There were also a lot of bizarre propaganda films that we were made to watch during the course of the day…they varied in their messages, but I remember one very vividly – it seemed to announce that it was a fantastic miracle that the DMZ existed, as it has made a lovely little area for nature and animals alike…hmm, yeah great! It has effectively torn families and communities apart, left one country under a crazed rule, with desperately atrocious standards of living…but hey, at least the trees look beautiful once autumn rolls around! Absurd.
Although with that said, I respected the South Korean tour guide, he was very balanced with his view towards his country’s troublesome neighbor. He always stressed that they are just people, like you and I, looking out for their best interests just like everyone else…it was refreshing to hear that rather than an uninformed and wholly ignorant “I hate North Korea!” With no real reason other than that their leader is a bit of a plonker. He made me think about it in a different way, which is always a good thing.
There is a viewing platform in one part of the DMZ, which has binoculars that you can use to look across at the desolate expanse…he must have realized he had piqued my interest, so he adjusted it and passed it over to me –
“Can you see?
“Oh, err – no it’s all just kind of blurry…”
“Ah, you must have adjusted it – you see you can look over and see the North Korean people, going about their business, riding bicycles, collecting mail…it really puts things into perspective and I wanted you to see it for yourself!”
“Oh! Well yeah, that would be great!”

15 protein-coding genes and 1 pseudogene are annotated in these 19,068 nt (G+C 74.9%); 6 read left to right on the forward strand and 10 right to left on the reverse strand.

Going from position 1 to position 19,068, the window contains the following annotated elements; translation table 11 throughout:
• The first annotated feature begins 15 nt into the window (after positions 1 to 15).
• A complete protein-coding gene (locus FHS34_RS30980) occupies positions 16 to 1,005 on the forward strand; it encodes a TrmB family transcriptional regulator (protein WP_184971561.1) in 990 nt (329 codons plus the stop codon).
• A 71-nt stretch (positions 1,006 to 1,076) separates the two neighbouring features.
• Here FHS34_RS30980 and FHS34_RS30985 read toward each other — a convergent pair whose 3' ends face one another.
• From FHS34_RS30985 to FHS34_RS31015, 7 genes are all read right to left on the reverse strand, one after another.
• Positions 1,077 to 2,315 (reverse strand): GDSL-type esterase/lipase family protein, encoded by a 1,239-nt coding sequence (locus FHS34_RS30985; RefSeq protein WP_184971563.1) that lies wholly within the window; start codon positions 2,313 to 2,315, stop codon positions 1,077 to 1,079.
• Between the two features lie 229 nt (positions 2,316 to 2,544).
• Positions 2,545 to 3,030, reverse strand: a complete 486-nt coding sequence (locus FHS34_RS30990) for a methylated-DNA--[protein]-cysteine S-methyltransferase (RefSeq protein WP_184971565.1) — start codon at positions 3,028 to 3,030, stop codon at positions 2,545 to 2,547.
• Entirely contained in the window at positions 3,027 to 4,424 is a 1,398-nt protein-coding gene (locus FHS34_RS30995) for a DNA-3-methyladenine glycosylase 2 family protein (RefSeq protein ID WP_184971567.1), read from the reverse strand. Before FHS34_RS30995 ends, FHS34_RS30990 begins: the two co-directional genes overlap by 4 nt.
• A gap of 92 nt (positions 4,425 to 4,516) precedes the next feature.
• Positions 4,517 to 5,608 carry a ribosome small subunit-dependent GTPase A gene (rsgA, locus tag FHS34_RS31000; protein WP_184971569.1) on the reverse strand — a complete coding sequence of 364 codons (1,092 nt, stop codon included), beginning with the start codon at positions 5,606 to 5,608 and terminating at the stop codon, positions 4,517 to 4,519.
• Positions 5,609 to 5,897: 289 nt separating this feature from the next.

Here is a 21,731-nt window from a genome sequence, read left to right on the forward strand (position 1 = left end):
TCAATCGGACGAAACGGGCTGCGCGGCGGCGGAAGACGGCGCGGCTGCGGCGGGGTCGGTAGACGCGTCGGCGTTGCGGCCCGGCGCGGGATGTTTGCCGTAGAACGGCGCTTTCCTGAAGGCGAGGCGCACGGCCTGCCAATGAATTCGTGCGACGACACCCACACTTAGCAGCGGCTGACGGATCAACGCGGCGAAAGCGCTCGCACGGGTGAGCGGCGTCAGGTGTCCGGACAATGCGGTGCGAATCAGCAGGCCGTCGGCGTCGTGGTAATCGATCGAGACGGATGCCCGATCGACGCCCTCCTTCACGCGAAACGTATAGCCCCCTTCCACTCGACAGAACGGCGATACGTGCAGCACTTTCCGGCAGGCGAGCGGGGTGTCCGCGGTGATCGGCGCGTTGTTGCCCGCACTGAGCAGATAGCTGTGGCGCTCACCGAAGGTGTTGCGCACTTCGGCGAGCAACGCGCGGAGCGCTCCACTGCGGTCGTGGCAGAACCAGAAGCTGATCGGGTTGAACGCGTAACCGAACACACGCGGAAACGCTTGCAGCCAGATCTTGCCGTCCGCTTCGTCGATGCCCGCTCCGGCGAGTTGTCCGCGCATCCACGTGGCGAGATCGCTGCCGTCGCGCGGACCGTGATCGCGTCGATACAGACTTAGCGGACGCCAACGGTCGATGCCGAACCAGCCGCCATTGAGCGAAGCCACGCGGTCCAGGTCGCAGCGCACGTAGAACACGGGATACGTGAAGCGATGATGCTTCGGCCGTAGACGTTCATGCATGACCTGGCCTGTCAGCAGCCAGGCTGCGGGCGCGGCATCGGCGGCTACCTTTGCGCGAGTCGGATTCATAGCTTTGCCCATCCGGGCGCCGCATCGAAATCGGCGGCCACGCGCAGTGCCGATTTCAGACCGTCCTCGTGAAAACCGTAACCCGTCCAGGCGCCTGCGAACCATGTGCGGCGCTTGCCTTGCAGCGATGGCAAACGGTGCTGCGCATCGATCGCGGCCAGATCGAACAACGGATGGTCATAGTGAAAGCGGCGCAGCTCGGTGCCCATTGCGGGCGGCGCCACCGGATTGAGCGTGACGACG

He then spent ten minutes adjusting it as I stood awkwardly at his side…lots of almost theres and ahh, nearly had its! I felt obliged to stay standing there, after all he had now invested all of this time…I JUST HAD TO SEE SOMEONE RIDING A BICYCLE, I JUST HAD TO!
When he finally got it right, he passed it over to me…and of course, it was once again just a blurry blank image. However, call it typical English politeness, social awkwardness or whatever you want…but I couldn’t face breaking this news to him, so naturally I just had to pull out some of my most creative thespian skills…as I stared at absolutely fucking nothing.
“Ohhh…oh yeah…I…I can see! It’s amazing! They’re like…riding…bicycles…”
“Yes, did you notice the baskets on the front? They use those to carry their mail and other items!”
“Ohhh…wow! I hadn’t noticed that…but yeah, I have just noticed that…they’re like…carrying things…but in a basket…it’s wow…I didn’t know baskets could do that…”
This went on for ages, it could have been hours – it was probably just a few minutes, but you see I wasn’t sure how long to keep up the charade that I was in total awe…I had to think to myself, how long would I want to look at this if I was really looking at this? Thankfully he called someone else over to have a look too…I then slid off as fast as I could, so that I didn’t have to deal with that awkward conversation that would have started with:
“So you have just stood there pretending this whole time? Why?”
Oh and one more thing, I tried (and succeeded) in taking a photo of one of the North Korean guards…they didn’t like that, all started with a whole lot of NOE NOE NOE NOEs and hand shaking, and then ended with someone explaining that if we take photos of them they’ll confiscate our devices and/or remove the photos…maybe I have a future in the undercover photographer field, as I secured a quick snap with ease…albeit a blurry bigfoot style shot…but still.
Our secret though yeah?